There is one category you left out: “appropriate” — as in appropriate response to a disturbed and unfair social environment such as the one we see in the world today. As Krishnamurti said, “It is no measure of health to be well adjusted to a profoundly sick society.” Erich Fromm considered our culture to be insane, and said “it is the fully sane person who feels isolated in the insane society.” There is more truth in that than commonly accepted. But at bottom, the depressive response has its roots in the imprint stamped into our system in early life.

    Bruce Wilson

    1. Watt D. Panksepp J. Depression: An Evolutionarily Conserved Mechanism to Terminate Separation Distress? A Review of Aminergic, Peptidergic, and Neural Network Perspectives. Neuropsychoanalysis 2009;11(1):7-51.

    2. Schroeder M, et al. The epigenetic code in depression: implications for treatment. Clin Pharmacol Ther. 2012;91(2):310-4.

  6. Jaliya says:

    I suppose it all begins with our own ‘version’ (experience) of depression — is it major? Dysrhythmic? Situational? Accompanied by some other difficult condition or illness? It does help to consider all the possibilities that we become aware of … and in some ways, given the ‘sources’ that ‘blend and intemix’ (as WillSpirit has written), it’s never a done deal, because change is always occurring …

    In my situation, depression is not a passing thing. It’s been a lifelong aspect of my makeup. It’s much more than a transient mood … much more than passing ‘weather.’ I could say that it’s part of my internal, intrinsic ‘climate’ … It does arise, and dissipate, and there is a foundation of larger design as well. Perhaps there’s ‘capital-D Depression’ and ‘small-d depression’ …

    I’ve become most concerned, lately, with how this lifelong challenge may have contributed to an autoimmune illness that was diagnosed in my blood last summer. It’s been said that history is the gradual instant … Nothing appears out of a vacuum; all things that develop come to form over a period of time, becoming more apparent …

    I do know one thing: As long as we continue to consider major depression as simply a ‘mental illness’, we won’t evolve our thinking about it, or how we treat it. Any condition that lasts over a long haul will influence and effect function across a wide variety of systems and organs. Nothing occurs in isolation.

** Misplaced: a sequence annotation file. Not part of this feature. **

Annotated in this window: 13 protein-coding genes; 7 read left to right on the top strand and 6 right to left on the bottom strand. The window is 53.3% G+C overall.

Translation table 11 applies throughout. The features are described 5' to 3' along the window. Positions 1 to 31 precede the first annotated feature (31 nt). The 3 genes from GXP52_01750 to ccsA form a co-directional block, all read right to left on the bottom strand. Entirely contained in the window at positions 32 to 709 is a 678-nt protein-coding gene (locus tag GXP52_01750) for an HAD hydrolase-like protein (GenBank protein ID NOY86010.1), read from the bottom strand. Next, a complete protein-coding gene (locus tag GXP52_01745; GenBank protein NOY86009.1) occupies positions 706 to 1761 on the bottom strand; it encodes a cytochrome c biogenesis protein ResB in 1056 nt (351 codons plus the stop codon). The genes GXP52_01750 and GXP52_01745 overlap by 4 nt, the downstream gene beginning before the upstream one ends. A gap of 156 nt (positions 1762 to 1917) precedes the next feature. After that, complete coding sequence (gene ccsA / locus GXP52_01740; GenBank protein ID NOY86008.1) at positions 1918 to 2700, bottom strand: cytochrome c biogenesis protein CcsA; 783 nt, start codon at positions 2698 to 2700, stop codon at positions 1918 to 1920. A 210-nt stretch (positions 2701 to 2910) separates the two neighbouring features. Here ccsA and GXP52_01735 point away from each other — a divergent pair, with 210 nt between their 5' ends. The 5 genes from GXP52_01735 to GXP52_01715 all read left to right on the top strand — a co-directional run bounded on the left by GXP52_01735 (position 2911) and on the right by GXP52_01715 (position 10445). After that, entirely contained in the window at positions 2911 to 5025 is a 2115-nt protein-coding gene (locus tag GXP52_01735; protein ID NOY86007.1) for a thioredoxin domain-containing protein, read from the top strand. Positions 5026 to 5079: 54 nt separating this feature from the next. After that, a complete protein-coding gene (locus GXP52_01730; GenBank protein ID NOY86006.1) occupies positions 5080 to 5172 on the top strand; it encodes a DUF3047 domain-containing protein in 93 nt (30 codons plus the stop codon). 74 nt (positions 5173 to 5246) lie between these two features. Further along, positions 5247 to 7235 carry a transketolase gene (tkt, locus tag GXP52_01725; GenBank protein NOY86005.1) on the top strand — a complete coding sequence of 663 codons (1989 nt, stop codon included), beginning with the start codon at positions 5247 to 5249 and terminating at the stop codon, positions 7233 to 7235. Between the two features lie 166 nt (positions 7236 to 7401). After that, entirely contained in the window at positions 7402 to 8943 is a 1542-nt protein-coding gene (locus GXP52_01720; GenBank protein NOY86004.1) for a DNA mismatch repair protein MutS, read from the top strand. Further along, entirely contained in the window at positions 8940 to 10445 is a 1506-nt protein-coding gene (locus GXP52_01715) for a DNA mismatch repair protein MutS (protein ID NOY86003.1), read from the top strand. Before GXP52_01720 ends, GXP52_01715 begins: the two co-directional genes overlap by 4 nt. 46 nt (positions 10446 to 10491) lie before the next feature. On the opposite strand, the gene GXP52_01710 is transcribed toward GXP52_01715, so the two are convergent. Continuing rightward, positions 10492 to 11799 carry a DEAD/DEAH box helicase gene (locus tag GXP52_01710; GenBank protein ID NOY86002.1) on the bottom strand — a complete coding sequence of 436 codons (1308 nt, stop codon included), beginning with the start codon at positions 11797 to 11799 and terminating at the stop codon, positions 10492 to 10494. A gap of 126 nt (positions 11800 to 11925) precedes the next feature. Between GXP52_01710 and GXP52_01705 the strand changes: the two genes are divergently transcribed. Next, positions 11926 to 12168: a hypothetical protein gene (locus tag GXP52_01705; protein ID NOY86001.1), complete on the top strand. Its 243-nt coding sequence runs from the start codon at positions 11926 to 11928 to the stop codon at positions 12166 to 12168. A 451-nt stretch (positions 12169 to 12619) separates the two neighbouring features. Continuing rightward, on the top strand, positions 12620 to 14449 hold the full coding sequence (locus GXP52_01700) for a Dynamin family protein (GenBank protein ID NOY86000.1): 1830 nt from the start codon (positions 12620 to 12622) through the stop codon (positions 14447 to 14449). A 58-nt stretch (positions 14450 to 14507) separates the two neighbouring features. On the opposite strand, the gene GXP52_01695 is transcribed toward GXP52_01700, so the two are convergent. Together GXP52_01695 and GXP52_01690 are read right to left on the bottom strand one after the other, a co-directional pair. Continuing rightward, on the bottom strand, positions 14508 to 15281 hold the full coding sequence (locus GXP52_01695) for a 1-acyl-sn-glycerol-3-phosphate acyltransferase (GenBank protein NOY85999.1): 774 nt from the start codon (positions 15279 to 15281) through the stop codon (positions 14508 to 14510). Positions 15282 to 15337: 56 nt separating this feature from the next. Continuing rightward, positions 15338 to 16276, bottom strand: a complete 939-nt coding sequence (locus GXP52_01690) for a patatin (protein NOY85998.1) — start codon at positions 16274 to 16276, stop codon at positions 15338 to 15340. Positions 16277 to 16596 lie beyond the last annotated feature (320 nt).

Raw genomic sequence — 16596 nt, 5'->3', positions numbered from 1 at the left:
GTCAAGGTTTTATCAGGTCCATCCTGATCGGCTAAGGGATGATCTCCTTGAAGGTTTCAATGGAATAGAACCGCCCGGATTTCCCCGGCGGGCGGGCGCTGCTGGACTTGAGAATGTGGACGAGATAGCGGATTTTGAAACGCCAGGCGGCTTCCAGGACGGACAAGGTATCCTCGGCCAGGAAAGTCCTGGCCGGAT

All the possibilities that you’ve written of, John, have made sense to me at one time or another. Whatever the difficulty is, it affects a whole person.

    Simple, consistent acts and mindful changes made from day to day … sometimes moment to moment … These are the things that work best for me. Since I now live with physically verifiable illness as well as the more nebulously named ‘mental illnesses’ (major depression and CPTSD), I begin my work with the basics: air, water, food, warmth, a balance between movement and rest, wakefulness and sleep; mindful movement, housework, and thinking … and loving relation above all.

    A condition that we all live in, that isn’t often considered or discussed in relation to depression, is the larger social/cultural context in which we live. Major depression may occur within a particular person — but the person lives within situations that can augment the illness (and I do believe that major depression is an illness) or ameliorate it. We can’t discount the larger picture.

    • John Folk-Williams says:

      Hi, Jaliya –

      There seems to be more and more evidence of the connection between the immune system, inflammation and depression. I wouldn’t be at all surprised if your illness was part of the overall condition you’ve lived with. In some ways, it seems we are so arbitrary in cutting ourselves up into separately identifiable states of being, as if everything going on in us weren’t related in some way to everything else – especially through the intricacies of the nervous system. The distinction between mental and physical illness is fast disappearing as we probe more deeply into these things. I think you’re right also about depression being related to the larger context we live in. Everything we do and think is so deeply rooted in the culture and communities we grow into. I have a draft post on this connection that I’ve never quite finished, but you remind me to get back to it. Writing is the best way for me to explore and learn about almost anything in my life.

      Thanks for sharing your insights once again.


  7. WillSpirit says:

    Your thirteen takes on depression don’t sound as much like definitions as judgments. In what you’ve written the mood state is assumed to be well-understood experientially, but its meaning and value are questioned.